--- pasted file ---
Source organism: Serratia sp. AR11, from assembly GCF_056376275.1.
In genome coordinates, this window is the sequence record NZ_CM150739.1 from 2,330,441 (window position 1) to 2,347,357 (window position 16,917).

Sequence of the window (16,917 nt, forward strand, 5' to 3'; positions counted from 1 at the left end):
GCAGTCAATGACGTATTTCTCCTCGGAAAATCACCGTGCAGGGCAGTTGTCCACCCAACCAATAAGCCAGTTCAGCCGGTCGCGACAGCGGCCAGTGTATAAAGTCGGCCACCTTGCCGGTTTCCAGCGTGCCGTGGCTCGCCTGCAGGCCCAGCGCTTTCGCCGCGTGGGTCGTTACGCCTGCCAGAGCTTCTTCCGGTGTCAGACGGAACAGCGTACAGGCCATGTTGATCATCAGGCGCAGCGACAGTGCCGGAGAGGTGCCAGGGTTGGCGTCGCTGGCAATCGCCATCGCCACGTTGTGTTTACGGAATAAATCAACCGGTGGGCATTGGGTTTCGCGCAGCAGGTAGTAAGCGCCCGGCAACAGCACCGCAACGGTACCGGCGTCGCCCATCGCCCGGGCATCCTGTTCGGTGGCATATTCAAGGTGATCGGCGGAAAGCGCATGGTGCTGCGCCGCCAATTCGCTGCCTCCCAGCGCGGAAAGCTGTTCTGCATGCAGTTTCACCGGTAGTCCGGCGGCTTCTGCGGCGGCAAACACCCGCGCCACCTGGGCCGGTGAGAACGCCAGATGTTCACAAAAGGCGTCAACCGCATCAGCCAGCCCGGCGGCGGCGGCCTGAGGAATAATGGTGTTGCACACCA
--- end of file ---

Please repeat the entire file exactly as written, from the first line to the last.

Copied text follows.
Source organism: Serratia sp. AR11, from assembly GCF_056376275.1.
In genome coordinates, this window is the sequence record NZ_CM150739.1 from 2,330,441 (window position 1) to 2,347,357 (window position 16,917).

Sequence of the window (16,917 nt, forward strand, 5' to 3'; positions counted from 1 at the left end):
GCAGTCAATGACGTATTTCTCCTCGGAAAATCACCGTGCAGGGCAGTTGTCCACCCAACCAATAAGCCAGTTCAGCCGGTCGCGACAGCGGCCAGTGTATAAAGTCGGCCACCTTGCCGGTTTCCAGCGTGCCGTGGCTCGCCTGCAGGCCCAGCGCTTTCGCCGCGTGGGTCGTTACGCCTGCCAGAGCTTCTTCCGGTGTCAGACGGAACAGCGTACAGGCCATGTTGATCATCAGGCGCAGCGACAGTGCCGGAGAGGTGCCAGGGTTGGCGTCGCTGGCAATCGCCATCGCCACGTTGTGTTTACGGAATAAATCAACCGGTGGGCATTGGGTTTCGCGCAGCAGGTAGTAAGCGCCCGGCAACAGCACCGCAACGGTACCGGCGTCGCCCATCGCCCGGGCATCCTGTTCGGTGGCATATTCAAGGTGATCGGCGGAAAGCGCATGGTGCTGCGCCGCCAATTCGCTGCCTCCCAGCGCGGAAAGCTGTTCTGCATGCAGTTTCACCGGTAGTCCGGCGGCTTCTGCGGCGGCAAACACCCGCGCCACCTGGGCCGGTGAGAACGCCAGATGTTCACAAAAGGCGTCAACCGCATCAGCCAGCCCGGCGGCGGCGGCCTGAGGAATAATGGTGTTGCACACCA